Damn, I thought, this is what I had most feared. It’s happened. I’m shot. Warmth spread beneath me. I knew it was my own blood. The pain dissolved into nothing. I was glad for that. See, you did it. It wasn’t so bad after all. Peace settled over and around me.
I lay there for a while wondering what death will be like and waited for it to come. Sounds came back. Chaos surrounded me once again, but death still hadn’t come. The bullet must’ve missed any vital organs, I thought. Then I pondered the process of bleeding to death. I’ll just fall into a blissful sleep. I was okay with dying that way. At least it isn’t something horrible, like drowning or burning. Still I wasn’t dying, though.
I moved my arms and legs and found them to be fully functional. You idiot, get up before they realize you’re not dead and shoot you again! Maybe there was still enough life left in me to get back to my people. If I hurry, maybe they could get me to a medic and I won’t have to die. Crap! Get up! Get out of here!
I lifted myself out of the sticky ooze that had turned monochrome like the surrounding landscape, and crouched as I ran to a car in the distance. When I reached it, I opened the passenger door and climbed inside, but when I looked out the window, another enemy soldier pointed his weapon and fired rounds into the car. I felt the bullets penetrating the side of my body. Shit, crap! Great…this is just great. I’m not going to make it for sure now. I waited for the pain of the bullets to seize me—they definitely hurt—but not anything close to how much the first one had hurt. Is that it? I was a bit surprised. I'm in shock. That’s why it’s not hurting as bad. Yeah, that made sense.
A man jumped into the driver’s seat and started the car. I looked over at him and saw his mouth spread into a huge grin. He was an enemy soldier! I opened the car door and ran. I heard a shot ring out and felt a sting in my buttocks. Really? I'd had enough.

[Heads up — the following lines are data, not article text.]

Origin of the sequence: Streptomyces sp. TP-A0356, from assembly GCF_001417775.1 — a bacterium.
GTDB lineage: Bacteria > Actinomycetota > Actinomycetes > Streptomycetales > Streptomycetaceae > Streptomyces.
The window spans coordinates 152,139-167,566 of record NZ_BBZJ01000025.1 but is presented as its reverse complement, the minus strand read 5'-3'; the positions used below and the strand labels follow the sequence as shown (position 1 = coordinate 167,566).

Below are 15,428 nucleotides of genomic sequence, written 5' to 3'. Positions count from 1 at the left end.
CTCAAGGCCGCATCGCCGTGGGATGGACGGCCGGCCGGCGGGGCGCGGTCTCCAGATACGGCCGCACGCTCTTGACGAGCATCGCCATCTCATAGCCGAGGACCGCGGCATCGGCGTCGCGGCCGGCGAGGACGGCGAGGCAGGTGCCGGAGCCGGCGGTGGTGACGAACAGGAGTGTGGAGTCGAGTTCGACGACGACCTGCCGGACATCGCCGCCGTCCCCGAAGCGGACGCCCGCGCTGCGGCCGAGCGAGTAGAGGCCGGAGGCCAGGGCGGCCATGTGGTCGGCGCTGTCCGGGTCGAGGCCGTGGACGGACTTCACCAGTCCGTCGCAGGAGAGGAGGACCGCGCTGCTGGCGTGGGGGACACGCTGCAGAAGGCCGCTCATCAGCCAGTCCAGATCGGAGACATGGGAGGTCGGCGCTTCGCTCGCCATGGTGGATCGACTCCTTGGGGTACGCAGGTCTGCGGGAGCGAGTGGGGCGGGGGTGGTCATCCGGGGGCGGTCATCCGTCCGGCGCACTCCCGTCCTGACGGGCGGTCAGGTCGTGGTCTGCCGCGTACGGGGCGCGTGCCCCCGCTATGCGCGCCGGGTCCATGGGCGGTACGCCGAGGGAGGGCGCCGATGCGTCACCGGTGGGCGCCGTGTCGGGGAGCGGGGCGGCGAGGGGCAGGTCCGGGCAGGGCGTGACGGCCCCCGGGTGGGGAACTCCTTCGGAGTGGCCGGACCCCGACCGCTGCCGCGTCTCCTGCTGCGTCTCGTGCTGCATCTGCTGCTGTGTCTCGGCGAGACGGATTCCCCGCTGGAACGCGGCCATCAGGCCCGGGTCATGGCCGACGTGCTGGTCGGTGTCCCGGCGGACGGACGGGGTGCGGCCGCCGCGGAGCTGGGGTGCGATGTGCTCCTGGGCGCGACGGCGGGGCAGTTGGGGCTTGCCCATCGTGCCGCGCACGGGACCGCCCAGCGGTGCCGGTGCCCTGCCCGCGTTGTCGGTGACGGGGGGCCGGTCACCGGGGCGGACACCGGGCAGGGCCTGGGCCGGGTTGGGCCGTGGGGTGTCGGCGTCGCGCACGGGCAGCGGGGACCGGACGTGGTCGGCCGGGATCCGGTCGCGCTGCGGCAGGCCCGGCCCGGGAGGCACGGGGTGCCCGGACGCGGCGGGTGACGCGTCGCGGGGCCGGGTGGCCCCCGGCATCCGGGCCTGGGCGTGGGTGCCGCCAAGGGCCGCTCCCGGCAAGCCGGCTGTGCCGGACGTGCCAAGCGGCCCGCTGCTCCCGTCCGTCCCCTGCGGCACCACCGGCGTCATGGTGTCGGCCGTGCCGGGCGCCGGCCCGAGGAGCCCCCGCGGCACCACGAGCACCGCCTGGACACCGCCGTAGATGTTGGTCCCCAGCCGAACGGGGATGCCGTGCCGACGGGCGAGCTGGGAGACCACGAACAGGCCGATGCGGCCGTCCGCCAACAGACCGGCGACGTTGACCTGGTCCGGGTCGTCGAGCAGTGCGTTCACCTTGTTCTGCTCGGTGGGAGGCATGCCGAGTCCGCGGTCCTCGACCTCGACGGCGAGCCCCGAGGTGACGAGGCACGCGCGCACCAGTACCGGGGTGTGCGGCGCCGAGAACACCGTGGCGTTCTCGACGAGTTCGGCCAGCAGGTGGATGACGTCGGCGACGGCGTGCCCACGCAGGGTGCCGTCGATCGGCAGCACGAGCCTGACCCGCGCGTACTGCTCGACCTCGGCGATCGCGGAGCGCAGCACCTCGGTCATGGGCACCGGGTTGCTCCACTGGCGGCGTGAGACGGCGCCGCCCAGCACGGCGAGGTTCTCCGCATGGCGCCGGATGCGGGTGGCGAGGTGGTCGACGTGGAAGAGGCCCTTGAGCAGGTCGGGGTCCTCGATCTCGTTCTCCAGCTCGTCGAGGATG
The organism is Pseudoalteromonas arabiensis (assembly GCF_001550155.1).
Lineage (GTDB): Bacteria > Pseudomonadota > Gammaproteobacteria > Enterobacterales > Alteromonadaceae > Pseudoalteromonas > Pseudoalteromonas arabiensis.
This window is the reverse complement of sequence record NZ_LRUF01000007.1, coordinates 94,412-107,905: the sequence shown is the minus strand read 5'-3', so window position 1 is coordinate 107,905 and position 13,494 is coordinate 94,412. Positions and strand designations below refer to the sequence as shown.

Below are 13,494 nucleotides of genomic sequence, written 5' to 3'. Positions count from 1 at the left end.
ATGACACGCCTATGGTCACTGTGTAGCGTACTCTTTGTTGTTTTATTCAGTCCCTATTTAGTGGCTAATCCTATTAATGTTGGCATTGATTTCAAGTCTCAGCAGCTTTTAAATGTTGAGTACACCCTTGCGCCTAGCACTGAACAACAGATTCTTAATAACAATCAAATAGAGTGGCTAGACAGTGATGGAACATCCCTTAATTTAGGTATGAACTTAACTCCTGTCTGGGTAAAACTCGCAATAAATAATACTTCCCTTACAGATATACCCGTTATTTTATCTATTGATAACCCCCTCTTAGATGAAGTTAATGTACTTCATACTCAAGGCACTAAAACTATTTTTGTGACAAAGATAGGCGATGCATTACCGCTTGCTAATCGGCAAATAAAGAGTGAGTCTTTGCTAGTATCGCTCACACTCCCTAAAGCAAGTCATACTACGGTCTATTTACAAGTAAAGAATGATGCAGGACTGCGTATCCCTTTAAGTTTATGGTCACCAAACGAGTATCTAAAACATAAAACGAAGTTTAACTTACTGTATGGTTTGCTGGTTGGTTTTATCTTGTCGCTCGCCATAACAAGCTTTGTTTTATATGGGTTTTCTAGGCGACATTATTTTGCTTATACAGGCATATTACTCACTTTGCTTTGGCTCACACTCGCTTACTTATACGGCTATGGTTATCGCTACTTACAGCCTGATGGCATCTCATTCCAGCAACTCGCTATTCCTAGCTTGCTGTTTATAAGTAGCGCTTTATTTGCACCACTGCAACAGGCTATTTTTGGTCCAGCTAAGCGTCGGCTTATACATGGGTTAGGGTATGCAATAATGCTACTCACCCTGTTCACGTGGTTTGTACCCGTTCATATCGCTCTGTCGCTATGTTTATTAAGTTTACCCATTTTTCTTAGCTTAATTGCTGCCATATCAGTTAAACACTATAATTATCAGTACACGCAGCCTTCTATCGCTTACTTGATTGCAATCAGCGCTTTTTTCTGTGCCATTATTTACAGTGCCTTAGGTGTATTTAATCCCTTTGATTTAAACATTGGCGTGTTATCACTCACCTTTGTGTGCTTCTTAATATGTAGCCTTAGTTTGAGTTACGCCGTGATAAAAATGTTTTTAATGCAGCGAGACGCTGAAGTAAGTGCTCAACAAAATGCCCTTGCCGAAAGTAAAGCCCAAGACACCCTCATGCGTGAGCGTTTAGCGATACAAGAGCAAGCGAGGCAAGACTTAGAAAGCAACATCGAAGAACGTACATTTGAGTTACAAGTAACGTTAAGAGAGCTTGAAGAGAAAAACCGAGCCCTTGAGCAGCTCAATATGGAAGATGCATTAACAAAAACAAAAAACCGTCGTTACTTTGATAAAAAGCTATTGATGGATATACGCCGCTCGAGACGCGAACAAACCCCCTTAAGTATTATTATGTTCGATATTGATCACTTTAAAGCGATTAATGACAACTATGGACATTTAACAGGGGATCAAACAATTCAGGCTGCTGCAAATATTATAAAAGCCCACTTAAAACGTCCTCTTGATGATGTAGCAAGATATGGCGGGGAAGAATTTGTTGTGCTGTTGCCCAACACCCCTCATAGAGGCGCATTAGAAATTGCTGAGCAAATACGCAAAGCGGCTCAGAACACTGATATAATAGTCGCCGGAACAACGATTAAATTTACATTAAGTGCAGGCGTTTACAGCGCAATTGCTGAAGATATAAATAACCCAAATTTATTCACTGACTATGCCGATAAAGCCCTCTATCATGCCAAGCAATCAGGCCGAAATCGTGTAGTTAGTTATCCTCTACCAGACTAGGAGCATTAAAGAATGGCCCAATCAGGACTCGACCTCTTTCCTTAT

I ran past a boat covered with a tarp. I looked around. No one was paying attention to me, and so I jumped/crawled under the tarp and waited. The sounds of chaos died down, and then I heard voices, familiar voices. I lifted the tarp and called out for someone to come get me. When they came to me, I tried telling them that I had been shot but no one heard me.
Almost instantaneously, I was in a building. In my dream-world it was “home,” or something akin to that (although, I can’t recall what it even looked like right now). I was quite frustrated that no one seemed to care about my wounds, or that I probably had bullet fragments that needed to be taken out of me—surgically most likely—although, the wounds weren’t bleeding anymore, but they did appear quite ugly (I have no idea now how I knew that).
I tried to get the attention of some of the people in the room (or even a little sympathy), but no one really cared. I lifted my shirt and showed the wounds to someone and his eyes widened.
“See,” I shouted. “I told you!”
“Oh, we need to do something about those,” he said.
Finally!!! Someone is listening to me, I thought.
Then he said, “I didn’t realize it was that bad— ”
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Max—my grumpy dog—woke me right then. It was morning and time for him to go out.